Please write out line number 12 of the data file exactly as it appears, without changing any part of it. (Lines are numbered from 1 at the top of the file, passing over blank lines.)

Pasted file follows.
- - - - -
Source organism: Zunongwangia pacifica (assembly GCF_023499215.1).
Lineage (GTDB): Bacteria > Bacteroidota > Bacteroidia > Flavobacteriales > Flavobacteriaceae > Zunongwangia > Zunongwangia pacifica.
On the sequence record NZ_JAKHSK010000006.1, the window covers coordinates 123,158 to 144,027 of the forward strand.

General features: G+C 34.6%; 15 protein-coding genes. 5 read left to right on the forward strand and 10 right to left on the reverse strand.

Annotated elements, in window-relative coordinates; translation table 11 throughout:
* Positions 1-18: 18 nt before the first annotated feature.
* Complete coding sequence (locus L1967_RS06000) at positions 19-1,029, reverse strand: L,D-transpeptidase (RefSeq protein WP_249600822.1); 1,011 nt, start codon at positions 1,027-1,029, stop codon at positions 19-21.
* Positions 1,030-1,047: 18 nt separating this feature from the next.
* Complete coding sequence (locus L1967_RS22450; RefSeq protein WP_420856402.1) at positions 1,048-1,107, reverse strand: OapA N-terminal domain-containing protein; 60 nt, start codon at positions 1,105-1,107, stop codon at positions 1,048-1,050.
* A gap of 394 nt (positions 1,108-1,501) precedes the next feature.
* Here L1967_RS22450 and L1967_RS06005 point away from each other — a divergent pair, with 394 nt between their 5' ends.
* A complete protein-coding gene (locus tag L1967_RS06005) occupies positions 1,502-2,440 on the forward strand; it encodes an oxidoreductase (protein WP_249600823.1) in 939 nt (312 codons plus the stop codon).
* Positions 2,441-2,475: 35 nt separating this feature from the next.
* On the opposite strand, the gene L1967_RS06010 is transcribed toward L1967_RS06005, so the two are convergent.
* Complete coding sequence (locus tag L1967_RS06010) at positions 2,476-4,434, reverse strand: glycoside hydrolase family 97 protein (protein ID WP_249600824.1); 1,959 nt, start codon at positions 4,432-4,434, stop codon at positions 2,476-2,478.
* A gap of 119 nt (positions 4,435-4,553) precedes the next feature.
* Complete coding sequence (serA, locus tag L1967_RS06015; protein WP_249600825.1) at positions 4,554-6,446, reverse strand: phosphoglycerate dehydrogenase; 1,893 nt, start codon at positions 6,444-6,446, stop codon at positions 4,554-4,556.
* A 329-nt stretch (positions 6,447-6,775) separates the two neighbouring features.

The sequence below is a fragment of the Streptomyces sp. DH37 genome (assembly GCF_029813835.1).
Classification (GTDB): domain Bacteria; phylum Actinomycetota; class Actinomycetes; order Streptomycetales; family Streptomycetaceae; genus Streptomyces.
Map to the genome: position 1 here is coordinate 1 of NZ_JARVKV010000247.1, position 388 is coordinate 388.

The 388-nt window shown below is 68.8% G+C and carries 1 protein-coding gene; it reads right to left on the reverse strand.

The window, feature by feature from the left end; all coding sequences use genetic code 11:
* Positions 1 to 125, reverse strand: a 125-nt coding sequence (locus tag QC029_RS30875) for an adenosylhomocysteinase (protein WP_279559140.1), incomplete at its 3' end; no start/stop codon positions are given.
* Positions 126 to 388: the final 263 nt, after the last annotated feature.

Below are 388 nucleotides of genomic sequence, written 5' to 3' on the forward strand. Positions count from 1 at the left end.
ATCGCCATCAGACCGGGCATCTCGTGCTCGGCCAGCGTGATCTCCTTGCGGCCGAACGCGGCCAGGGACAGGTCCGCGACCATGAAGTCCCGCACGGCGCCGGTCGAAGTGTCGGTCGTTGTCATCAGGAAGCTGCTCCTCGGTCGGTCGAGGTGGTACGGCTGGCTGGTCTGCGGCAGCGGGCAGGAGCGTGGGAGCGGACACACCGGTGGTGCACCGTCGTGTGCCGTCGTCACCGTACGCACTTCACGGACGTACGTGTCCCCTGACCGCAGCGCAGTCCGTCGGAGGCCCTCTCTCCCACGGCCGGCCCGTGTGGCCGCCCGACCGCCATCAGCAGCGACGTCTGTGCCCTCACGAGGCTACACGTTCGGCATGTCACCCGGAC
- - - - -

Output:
* A complete protein-coding gene (locus tag L1967_RS06005) occupies positions 1,502-2,440 on the forward strand; it encodes an oxidoreductase (protein WP_249600823.1) in 939 nt (312 codons plus the stop codon).